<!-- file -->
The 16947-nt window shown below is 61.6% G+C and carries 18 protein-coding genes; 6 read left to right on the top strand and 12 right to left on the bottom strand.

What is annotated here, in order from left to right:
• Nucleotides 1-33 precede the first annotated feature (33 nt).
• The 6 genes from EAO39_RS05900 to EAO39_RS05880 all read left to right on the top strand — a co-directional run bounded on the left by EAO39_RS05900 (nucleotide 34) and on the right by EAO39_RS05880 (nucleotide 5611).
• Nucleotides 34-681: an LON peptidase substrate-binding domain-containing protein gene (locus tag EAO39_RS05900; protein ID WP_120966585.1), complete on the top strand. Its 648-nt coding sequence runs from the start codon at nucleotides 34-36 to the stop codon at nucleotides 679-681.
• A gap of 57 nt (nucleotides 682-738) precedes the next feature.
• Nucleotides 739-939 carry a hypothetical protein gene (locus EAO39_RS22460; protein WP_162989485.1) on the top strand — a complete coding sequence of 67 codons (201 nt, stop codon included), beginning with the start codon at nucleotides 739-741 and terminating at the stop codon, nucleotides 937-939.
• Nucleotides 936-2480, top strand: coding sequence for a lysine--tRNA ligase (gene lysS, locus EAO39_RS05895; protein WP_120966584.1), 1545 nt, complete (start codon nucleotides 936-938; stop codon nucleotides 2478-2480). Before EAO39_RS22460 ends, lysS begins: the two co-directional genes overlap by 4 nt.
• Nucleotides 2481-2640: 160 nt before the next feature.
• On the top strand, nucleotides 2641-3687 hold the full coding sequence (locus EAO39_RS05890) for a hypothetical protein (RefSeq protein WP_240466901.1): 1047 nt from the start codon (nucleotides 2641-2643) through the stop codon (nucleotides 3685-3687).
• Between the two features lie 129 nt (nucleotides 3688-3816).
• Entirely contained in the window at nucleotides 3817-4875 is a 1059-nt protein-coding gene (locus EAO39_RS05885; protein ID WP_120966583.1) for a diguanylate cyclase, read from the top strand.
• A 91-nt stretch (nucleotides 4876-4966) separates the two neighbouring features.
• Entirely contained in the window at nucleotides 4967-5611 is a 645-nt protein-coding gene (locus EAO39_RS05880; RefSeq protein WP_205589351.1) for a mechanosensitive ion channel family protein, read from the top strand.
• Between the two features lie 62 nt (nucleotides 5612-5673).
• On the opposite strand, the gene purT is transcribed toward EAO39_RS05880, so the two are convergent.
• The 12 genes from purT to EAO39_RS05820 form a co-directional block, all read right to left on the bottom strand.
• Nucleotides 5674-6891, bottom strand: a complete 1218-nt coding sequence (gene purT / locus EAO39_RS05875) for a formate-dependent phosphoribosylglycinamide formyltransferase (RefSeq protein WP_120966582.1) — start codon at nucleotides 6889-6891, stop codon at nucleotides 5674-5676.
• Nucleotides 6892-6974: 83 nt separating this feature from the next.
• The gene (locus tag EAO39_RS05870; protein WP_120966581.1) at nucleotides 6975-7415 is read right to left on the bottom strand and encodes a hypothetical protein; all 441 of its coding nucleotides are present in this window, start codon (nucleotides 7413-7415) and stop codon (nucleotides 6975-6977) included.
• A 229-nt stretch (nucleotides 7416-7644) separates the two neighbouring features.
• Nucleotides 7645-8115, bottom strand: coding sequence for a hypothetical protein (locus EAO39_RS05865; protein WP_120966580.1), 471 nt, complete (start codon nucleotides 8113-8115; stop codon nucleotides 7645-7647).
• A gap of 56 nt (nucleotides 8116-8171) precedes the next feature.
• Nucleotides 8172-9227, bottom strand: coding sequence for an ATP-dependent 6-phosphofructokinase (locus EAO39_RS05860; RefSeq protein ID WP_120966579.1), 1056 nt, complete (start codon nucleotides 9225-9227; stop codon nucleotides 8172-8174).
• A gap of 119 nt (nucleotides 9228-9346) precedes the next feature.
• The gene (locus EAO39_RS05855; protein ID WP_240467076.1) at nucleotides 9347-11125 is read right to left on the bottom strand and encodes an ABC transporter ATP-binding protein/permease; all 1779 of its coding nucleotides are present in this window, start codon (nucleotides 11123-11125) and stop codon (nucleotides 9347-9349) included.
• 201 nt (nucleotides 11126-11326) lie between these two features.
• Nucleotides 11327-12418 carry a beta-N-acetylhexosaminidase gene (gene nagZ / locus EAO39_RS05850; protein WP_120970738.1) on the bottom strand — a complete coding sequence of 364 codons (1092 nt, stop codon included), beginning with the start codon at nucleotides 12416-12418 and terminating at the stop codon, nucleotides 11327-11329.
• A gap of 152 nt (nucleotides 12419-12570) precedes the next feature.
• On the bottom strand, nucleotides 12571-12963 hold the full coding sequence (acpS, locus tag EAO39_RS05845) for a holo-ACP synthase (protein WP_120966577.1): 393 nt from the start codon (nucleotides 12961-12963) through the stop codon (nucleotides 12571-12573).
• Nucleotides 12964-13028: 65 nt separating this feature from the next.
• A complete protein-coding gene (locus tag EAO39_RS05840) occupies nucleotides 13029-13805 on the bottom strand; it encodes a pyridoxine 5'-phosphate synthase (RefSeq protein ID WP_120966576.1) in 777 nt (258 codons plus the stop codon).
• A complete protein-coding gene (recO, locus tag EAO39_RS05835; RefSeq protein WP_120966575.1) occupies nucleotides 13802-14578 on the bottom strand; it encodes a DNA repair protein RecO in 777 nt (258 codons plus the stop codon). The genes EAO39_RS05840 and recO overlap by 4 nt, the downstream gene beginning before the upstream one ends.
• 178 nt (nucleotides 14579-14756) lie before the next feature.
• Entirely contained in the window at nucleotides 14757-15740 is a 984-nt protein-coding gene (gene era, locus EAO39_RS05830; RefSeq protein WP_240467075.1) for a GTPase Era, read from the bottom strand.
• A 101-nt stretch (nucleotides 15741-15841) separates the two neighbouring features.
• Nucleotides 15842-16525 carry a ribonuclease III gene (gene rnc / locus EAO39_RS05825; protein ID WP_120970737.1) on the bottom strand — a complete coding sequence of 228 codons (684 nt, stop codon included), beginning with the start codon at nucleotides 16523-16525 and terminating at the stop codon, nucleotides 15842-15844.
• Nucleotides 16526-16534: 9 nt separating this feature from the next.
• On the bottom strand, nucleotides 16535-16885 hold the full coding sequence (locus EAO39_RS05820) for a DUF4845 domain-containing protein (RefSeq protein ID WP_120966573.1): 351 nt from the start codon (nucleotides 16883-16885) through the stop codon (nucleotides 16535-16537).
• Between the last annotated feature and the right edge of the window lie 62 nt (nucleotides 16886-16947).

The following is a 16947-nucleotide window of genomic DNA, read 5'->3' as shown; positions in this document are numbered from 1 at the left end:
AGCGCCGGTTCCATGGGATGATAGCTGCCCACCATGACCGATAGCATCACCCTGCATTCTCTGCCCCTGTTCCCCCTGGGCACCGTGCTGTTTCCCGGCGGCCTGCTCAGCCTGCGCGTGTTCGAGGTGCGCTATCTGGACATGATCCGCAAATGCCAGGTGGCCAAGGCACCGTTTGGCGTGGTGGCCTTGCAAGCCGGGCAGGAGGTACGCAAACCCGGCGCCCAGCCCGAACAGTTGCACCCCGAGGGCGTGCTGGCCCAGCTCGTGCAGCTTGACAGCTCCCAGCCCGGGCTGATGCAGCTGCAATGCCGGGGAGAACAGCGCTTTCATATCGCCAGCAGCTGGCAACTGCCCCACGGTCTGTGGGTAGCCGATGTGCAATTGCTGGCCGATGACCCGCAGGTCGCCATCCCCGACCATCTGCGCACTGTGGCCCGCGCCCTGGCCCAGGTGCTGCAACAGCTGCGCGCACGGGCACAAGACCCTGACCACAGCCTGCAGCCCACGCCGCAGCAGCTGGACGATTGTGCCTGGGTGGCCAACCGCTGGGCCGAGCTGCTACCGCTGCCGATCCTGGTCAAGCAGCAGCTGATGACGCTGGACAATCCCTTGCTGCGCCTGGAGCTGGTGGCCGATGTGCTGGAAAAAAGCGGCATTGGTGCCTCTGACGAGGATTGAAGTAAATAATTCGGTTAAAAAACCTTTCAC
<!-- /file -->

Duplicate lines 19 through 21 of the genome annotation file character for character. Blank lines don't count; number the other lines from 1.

• Nucleotides 6892-6974: 83 nt separating this feature from the next.
• The gene (locus tag EAO39_RS05870; protein WP_120966581.1) at nucleotides 6975-7415 is read right to left on the bottom strand and encodes a hypothetical protein; all 441 of its coding nucleotides are present in this window, start codon (nucleotides 7413-7415) and stop codon (nucleotides 6975-6977) included.
• A 229-nt stretch (nucleotides 7416-7644) separates the two neighbouring features.